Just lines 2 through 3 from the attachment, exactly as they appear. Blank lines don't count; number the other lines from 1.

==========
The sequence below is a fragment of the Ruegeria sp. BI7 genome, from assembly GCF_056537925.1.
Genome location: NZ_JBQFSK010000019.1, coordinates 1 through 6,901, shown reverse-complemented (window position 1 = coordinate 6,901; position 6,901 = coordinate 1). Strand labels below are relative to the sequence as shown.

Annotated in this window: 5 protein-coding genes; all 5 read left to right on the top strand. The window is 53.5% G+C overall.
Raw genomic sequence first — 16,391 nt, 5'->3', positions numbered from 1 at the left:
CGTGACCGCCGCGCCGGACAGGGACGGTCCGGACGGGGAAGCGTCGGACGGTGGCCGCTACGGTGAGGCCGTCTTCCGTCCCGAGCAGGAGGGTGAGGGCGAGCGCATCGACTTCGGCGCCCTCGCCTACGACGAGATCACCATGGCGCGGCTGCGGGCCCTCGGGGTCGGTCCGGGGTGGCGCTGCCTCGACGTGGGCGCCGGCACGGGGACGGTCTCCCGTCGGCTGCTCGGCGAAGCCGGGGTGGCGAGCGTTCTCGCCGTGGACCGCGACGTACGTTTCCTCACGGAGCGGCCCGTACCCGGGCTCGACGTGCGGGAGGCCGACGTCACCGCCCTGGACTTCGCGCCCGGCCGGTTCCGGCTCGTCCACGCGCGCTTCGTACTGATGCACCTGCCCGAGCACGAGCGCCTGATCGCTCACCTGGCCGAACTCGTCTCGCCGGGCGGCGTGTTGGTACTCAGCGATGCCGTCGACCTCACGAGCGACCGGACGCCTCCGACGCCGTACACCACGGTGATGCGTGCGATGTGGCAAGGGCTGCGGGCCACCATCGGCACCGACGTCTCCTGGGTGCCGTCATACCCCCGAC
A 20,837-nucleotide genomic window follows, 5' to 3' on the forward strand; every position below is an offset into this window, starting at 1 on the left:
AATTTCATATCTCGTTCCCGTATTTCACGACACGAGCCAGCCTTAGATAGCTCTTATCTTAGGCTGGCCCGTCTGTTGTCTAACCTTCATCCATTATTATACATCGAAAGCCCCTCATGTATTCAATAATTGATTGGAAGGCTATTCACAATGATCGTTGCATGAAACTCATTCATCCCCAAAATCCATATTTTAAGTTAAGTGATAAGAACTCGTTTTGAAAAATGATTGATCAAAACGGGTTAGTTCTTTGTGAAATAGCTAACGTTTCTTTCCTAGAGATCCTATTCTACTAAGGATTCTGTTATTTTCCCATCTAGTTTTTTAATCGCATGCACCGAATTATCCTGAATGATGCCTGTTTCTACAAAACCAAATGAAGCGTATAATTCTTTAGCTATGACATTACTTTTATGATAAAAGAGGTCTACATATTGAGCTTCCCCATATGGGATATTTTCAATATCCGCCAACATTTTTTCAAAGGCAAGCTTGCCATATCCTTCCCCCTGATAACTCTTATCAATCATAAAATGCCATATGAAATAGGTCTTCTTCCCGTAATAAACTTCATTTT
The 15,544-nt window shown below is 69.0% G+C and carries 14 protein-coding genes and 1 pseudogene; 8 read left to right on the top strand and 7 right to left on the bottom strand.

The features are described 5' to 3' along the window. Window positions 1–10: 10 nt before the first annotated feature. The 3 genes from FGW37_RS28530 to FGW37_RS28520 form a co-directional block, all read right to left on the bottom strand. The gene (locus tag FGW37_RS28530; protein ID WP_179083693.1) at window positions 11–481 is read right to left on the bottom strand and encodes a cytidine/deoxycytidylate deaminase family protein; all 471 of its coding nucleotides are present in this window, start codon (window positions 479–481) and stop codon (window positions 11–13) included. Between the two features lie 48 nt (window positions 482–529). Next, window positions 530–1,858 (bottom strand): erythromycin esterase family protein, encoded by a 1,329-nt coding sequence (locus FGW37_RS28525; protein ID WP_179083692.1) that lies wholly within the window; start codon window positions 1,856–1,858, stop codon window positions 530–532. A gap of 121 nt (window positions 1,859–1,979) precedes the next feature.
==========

Genome location: NZ_JBQFSK010000019.1, coordinates 1 through 6,901, shown reverse-complemented (window position 1 = coordinate 6,901; position 6,901 = coordinate 1). Strand labels below are relative to the sequence as shown.

Annotated in this window: 5 protein-coding genes; all 5 read left to right on the top strand. The window is 53.5% G+C overall.